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Long have WebRTC developers waited for the day Apple would come around to WebRTC. It has not been simple for web developers and Apple due to their policy that requires web browsing functionality to use the WebKit engine along with Safari. This mean no WebRTC in Safari, no Firefox or Chrome WebRTC on iOS, no native WebView with WebRTC or iOS API’s (but plenty of 3rd party ones). Despite community efforts and active development inside the WebKit project, it was not entirely clear when there would be at launch. That changed earlier this month when Apple announced a WebRTC-enabled WebKit based on the Google-backed webrtc.org engine was coming to both High Sierra – the next version of OSX – and iOS 11. Even better, WebRTC is available today as part of the free Safari Technology Preview.

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webrtcH4cKS: ~ Am I behind a Symmetric NAT?

NATs can be a nuisance for VoIP, particularly Symmetric NATs . Fortunately WebRTC includes tools for dealing with them. Image source: http://pinktentacle.com/

WebRTC establishes peer-to-peer connections between web browsers. To do that, it uses a set of techniques known as Interactive Connectivity Establishment or ICE. ICE allows clients behind certain types of routers that perform etwork Address Translation, or NAT, to establish direct connections. (See the WebRTC glossary entry for a good introduction.) One of the first problems is for a client to find what its public IP address is. To do so, the client asks a STUN server for its IP address.

NATs are boxes (physical or virtual) that connect our local private networks to the public internet. They do so by translating the internal IP addresses we use to public ones. They work differently from one another, which ends up requiring WebRTC to rely on both STUN and TURN in order to connect calls. For background on these, check out some of our past posts on this topic like this one and this one.

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insect

Editor Note: Fippo uses a lot of advanced WebRTC terms below – if you are a regular reader of this blog then don’t let that scare  you. Wireshark is a great tool for diagnosing media issues and inspecting signaling packets even if you’re not building a media server. {“editor”, “chad hart“}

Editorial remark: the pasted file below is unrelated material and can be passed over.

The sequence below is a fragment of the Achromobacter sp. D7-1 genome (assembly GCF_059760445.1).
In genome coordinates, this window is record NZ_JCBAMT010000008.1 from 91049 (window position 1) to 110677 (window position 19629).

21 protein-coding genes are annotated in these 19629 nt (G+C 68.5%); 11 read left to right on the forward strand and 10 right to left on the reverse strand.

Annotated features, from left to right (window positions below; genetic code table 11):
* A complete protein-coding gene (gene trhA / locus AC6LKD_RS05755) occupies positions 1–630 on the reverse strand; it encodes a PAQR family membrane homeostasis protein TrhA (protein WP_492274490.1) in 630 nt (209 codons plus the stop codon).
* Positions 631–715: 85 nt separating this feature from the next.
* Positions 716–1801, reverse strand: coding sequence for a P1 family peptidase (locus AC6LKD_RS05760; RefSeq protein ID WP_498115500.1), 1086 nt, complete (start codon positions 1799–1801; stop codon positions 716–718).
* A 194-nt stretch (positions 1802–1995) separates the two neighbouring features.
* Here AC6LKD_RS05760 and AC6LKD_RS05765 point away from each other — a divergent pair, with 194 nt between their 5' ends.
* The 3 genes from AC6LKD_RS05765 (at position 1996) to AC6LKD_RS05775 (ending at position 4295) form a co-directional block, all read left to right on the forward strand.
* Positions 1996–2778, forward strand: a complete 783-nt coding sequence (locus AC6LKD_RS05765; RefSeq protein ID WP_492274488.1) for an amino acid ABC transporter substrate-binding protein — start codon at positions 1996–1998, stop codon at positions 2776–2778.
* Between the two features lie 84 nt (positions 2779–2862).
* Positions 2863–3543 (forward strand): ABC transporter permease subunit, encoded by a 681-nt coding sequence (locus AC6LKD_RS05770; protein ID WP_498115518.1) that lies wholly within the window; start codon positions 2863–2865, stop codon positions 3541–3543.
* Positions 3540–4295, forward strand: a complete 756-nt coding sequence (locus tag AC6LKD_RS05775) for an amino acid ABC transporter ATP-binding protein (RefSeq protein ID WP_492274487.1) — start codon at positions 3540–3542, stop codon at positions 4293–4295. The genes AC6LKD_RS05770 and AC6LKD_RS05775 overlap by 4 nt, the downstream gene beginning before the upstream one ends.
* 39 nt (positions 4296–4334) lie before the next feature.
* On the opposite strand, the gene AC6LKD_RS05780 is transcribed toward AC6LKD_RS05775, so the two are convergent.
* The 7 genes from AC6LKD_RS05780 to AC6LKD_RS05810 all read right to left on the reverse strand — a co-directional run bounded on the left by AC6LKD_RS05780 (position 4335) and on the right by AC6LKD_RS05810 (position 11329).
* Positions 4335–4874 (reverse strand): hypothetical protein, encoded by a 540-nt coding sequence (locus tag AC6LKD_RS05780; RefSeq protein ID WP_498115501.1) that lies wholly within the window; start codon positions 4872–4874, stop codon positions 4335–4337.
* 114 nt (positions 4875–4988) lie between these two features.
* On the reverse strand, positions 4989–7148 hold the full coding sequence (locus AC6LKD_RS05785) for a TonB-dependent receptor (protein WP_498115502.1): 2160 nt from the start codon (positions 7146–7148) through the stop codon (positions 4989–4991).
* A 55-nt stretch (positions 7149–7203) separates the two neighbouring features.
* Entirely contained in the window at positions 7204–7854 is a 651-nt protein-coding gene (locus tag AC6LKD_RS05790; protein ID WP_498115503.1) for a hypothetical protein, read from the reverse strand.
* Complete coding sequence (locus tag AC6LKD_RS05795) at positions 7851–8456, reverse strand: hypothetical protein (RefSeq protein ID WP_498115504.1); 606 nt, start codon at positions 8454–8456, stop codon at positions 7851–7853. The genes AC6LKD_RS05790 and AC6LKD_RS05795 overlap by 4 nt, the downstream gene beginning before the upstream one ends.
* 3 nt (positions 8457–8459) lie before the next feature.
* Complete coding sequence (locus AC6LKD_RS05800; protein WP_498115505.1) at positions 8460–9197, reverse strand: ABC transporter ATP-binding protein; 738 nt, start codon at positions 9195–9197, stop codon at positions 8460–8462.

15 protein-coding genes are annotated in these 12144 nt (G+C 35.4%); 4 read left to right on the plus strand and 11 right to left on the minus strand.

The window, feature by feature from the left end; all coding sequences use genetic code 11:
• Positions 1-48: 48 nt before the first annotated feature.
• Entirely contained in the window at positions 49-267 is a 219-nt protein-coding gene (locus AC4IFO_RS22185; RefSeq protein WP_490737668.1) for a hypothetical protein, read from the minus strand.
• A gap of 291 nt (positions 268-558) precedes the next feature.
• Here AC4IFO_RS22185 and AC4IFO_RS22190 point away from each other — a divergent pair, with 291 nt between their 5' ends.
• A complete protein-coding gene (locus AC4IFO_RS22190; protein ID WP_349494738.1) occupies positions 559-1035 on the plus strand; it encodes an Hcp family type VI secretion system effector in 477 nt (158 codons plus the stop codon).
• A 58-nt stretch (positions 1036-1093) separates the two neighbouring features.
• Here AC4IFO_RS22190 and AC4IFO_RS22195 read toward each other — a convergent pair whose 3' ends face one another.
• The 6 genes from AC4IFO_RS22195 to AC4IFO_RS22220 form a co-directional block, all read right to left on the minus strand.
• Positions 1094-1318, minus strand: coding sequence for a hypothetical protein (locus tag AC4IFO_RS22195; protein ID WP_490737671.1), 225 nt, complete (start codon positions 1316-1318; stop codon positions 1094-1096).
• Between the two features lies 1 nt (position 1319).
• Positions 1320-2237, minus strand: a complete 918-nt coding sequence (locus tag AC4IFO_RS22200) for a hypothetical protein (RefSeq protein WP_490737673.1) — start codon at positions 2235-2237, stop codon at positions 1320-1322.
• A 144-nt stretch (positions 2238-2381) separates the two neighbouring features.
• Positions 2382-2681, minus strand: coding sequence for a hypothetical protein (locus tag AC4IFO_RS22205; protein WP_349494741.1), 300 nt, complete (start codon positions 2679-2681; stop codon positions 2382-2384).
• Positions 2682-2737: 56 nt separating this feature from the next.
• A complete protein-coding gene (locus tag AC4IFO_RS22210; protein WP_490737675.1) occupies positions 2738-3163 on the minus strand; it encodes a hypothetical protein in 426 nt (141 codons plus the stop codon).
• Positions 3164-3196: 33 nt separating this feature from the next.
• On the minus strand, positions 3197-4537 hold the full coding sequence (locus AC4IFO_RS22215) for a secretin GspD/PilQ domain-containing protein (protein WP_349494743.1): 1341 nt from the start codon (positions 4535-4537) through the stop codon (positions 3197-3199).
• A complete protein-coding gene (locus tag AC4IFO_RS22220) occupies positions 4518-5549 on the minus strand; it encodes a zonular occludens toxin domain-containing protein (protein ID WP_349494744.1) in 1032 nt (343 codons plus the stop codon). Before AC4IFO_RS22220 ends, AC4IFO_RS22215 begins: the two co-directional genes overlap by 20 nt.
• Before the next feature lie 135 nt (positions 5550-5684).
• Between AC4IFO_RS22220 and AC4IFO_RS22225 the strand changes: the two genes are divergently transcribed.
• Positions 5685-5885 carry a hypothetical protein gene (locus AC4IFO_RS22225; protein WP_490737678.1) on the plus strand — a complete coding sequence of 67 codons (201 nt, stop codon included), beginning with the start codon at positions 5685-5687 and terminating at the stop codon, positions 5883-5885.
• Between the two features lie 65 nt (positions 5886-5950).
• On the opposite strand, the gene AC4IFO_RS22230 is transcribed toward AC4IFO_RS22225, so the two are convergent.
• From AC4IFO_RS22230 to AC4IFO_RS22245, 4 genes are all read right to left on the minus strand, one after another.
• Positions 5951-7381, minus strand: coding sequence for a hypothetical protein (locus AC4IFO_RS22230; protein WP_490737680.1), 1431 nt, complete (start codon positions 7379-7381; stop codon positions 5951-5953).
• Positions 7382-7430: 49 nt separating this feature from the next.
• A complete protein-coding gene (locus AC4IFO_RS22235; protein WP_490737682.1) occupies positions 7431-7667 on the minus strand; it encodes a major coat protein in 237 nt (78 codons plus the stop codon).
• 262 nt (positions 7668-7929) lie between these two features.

Stuff breaks all the time and then you need to debug it. My favorite tool for this remains Wireshark as we have seen previously. Its fairly useful for debugging all the ICE and DTLS stuff but recently I’ve had to debug the media traffic itself.

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WebRTC 1.0 uses SDP for negotiating capabilities between parties.  While there are a growing number of objects coming to WebRTC to avoid this protocol from the 90’s , the reality is SDP will be with us for some time. If you want to do things like change codecs or adjust bandwidth limits, then you’re going to need to “munge” SDP for the time being.

At a recent WebRTC Boston, Nick Gauthier of MeetSpace described how he used SDP modification and other techniques to jam up to 10 video callers into a single conference without a media server. Not everyone has a good reason to do this, but there are certainly plenty of applications where having more precise control of your bandwidth consumption would be useful. You can see his video here or check out his technique and thorough explanation on how to munge SDP to adjust individual bandwidth usage below.

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Media servers, server-side media handling devices, continue to be a popular topic of discussion in WebRTC. One reason for this because they are the most complex elements in a VoIP architecture and that lends itself to differing approaches and misunderstandings. Putting WebRTC media servers in the cloud and reliably scaling them is  even harder. Fortunately there are several community experts with deep expertise in this domain to help. One of those experts who has always been happy to share his learnings is past webrtcHacks guest author Luis López Fernández.